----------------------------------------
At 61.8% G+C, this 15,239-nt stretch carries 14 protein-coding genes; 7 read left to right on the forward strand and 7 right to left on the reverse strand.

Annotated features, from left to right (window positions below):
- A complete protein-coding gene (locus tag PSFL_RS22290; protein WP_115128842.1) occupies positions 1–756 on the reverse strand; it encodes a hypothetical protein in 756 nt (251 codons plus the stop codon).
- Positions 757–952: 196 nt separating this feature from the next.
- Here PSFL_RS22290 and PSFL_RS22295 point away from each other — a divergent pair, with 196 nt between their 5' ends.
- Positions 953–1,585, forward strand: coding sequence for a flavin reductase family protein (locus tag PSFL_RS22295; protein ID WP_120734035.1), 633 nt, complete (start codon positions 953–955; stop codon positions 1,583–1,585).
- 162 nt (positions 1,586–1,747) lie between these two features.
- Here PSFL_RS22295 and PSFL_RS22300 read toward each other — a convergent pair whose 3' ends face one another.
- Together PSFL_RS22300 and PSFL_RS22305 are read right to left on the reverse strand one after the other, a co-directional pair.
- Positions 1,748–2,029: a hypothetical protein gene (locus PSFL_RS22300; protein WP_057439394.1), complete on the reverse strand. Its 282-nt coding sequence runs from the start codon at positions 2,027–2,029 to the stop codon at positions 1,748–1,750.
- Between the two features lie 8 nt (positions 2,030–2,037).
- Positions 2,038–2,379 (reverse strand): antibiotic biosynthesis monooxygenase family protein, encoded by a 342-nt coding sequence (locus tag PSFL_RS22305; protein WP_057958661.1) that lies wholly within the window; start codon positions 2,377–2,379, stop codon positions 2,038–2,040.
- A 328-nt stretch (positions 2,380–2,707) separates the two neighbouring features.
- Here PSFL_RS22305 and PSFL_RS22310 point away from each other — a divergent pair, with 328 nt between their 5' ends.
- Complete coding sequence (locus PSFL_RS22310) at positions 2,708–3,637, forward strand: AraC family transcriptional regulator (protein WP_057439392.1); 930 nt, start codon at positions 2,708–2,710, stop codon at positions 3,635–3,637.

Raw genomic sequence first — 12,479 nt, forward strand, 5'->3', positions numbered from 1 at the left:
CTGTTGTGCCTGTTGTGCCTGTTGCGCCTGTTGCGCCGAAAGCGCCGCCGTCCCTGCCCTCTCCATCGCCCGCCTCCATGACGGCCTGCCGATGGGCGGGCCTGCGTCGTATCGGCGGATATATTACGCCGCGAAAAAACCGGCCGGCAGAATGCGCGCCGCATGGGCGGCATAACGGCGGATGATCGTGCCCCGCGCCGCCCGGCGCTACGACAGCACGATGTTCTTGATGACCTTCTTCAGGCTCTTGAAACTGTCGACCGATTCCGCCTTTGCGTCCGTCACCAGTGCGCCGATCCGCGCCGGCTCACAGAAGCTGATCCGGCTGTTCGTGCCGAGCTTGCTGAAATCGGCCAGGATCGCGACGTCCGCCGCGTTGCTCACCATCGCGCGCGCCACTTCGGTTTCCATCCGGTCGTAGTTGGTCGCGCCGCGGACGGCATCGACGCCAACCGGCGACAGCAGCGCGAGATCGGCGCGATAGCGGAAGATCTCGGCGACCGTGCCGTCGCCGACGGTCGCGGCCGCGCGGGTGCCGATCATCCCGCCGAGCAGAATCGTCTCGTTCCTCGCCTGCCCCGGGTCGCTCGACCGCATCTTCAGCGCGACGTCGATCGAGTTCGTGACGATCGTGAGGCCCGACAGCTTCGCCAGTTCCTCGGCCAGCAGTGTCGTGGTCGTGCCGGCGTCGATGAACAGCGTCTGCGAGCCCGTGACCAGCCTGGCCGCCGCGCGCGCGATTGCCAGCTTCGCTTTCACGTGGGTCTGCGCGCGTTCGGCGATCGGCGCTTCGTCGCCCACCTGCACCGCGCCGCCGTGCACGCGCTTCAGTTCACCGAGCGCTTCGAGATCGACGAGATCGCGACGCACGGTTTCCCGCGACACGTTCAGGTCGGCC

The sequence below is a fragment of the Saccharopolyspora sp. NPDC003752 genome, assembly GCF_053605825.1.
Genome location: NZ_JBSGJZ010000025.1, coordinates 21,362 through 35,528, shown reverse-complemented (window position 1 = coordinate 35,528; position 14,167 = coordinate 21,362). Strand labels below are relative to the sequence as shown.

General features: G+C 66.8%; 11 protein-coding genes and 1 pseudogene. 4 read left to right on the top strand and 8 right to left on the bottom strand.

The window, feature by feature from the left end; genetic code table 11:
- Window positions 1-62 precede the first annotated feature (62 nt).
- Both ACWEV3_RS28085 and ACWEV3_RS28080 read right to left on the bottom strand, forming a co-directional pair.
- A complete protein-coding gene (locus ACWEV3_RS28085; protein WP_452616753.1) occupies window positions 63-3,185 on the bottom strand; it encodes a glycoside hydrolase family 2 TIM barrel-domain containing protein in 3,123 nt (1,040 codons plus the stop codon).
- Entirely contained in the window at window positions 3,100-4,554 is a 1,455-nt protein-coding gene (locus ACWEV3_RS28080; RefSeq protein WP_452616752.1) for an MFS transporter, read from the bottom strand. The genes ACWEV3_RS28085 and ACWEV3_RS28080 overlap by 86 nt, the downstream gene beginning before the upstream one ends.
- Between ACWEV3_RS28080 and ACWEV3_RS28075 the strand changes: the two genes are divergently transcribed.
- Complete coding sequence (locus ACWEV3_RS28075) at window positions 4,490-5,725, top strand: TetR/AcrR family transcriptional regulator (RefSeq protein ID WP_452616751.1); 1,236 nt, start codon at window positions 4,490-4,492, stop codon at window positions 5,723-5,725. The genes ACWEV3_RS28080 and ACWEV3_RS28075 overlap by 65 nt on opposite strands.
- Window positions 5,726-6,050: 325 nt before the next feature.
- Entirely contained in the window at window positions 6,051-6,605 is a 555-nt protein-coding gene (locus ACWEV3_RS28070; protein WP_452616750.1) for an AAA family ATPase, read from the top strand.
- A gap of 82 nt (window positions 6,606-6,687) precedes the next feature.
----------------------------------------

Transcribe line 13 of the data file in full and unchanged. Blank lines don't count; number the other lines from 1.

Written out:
- A 328-nt stretch (positions 2,380–2,707) separates the two neighbouring features.